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¡ôImplementations of VOIP and Applications
People have three ways to deploy voice-over ¨CIP(VOIP) services. Each is designed to support a specific network configuration and type of customer.
A gateway sits between a telephone system, such as a PBX or a central office switch, and a data network, such as the Internet, and translates calls from one format to another. Gateway functionality can be packaged in a number of different ways: dedicated devices, add-on cards for voice products and software for local-area network servers.
Because there is such a large installed base of voice equipment, many vendors have focused on this approach first. Established companies such as Cisco Systems Inc., Lucent Technologies, Nortel Networks Inc. and Vocal Tec Communications Ltd., offer those products. Although the devices can be used within enterprises or on carrier networks, the initial emphasis has been on the carrier segment
 Internet Protocol Private Branch Exchange
An IP, or software, PBX is a specialized computer system that replaces a company¡¯s traditional voice system. The devices-which usually are installed when a company makes a dramatic change, such as moving into a new building- support IP voice transmissions all the way down to a user¡¯s desktop. Companies such as AltGen Communications Inc. and Artisoft Inc. have been in the market for about five years. Cisco and 3Com Corp. gained entry by acquiring small start-up firms during the past year. Recently established PBX vendors such as Lucent and Nortel have been adding this functionality to their systems.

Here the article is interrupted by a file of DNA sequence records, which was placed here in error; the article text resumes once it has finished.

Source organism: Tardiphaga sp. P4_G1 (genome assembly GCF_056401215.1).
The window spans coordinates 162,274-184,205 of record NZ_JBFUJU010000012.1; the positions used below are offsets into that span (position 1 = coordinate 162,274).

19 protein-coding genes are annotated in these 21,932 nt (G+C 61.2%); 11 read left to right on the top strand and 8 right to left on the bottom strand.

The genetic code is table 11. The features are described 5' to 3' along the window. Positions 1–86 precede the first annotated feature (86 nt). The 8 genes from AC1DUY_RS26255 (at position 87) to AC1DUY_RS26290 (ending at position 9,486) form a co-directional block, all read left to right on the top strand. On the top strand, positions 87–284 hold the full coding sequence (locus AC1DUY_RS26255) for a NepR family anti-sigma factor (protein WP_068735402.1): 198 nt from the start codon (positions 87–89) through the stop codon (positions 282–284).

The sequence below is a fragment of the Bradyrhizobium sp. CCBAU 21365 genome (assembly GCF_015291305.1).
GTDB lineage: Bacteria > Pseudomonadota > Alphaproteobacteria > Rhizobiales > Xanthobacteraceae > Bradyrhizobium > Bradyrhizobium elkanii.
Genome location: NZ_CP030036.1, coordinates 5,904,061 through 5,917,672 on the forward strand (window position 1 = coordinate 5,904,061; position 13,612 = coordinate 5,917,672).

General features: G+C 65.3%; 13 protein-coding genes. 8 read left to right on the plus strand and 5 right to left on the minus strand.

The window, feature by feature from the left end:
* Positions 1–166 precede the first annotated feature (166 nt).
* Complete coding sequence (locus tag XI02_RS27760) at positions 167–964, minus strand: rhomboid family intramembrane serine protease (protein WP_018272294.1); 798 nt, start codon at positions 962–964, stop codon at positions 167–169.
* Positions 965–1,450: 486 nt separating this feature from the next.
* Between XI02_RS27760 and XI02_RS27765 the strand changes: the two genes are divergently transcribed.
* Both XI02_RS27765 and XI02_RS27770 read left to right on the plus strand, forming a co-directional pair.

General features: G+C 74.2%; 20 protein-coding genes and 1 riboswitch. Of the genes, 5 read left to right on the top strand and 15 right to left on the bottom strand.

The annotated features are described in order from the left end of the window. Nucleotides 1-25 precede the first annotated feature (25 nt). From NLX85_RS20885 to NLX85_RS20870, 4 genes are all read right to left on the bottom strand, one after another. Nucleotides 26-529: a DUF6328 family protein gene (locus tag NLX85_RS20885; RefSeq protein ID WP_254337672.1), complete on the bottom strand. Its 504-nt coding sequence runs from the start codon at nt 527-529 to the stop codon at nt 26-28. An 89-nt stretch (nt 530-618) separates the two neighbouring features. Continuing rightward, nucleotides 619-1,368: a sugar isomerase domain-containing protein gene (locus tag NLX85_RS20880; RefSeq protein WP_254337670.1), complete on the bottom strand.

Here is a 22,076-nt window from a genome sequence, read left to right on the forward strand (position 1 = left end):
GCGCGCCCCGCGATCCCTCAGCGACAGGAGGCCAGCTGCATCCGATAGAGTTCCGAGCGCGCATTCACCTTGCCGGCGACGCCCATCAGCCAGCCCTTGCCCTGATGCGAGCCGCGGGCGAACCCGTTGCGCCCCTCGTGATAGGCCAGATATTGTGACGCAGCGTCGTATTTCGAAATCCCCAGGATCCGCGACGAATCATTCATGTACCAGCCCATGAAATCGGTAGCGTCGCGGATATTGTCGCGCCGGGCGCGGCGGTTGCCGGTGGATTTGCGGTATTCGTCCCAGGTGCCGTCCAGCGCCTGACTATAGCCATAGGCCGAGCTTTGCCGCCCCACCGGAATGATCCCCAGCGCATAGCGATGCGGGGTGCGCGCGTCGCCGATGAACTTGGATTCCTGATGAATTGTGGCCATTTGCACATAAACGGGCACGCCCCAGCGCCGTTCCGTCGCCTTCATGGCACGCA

The devices have been geared to small-and medium-size enterprises. Scalability has been an issue with these products; their top capability has been a few hundred users. Recently, vendors have begun to deliver systems that can support tens of thousands of users.
Integrated Voice and Data Systems
Integrated voice and data systems treat VOIP as just another application on a corporate LAN. These systems often have a number of functions, such as messaging, in a device geared to handle a company¡¯s data and voice needs.
Praxom Inc. and Vertical Networks Inc. are two of the leading suppliers in this space. These systems can be used in small organizations (a few hundred employees) and a large company¡¯s branch offices.
Applications abound
There are many VOIP that are possible when voice traffic is handle be a standard data network:
¡¤Unified messaging funnels e-mail, fax and voice-mail messages into a mailbox that can be accessed be a PC.
¡¤Fax over IP enables an organization to send faxes via PCs rather than rely on separate machines
¡¤Voice response systems reply to users or customers via a computer¡¯s spoken words rather than with text messages.
¡¤¡°Click to dial¡± enables a person to cohort or a friend be clicking on a mouse.
¡¤¡°Click to talk¡± moves a user from accessing data at a Web site via a browser to talking with a customer service representative.
¡¤Automated call distributors are used in call centers to parcel incoming call among customer service representatives.
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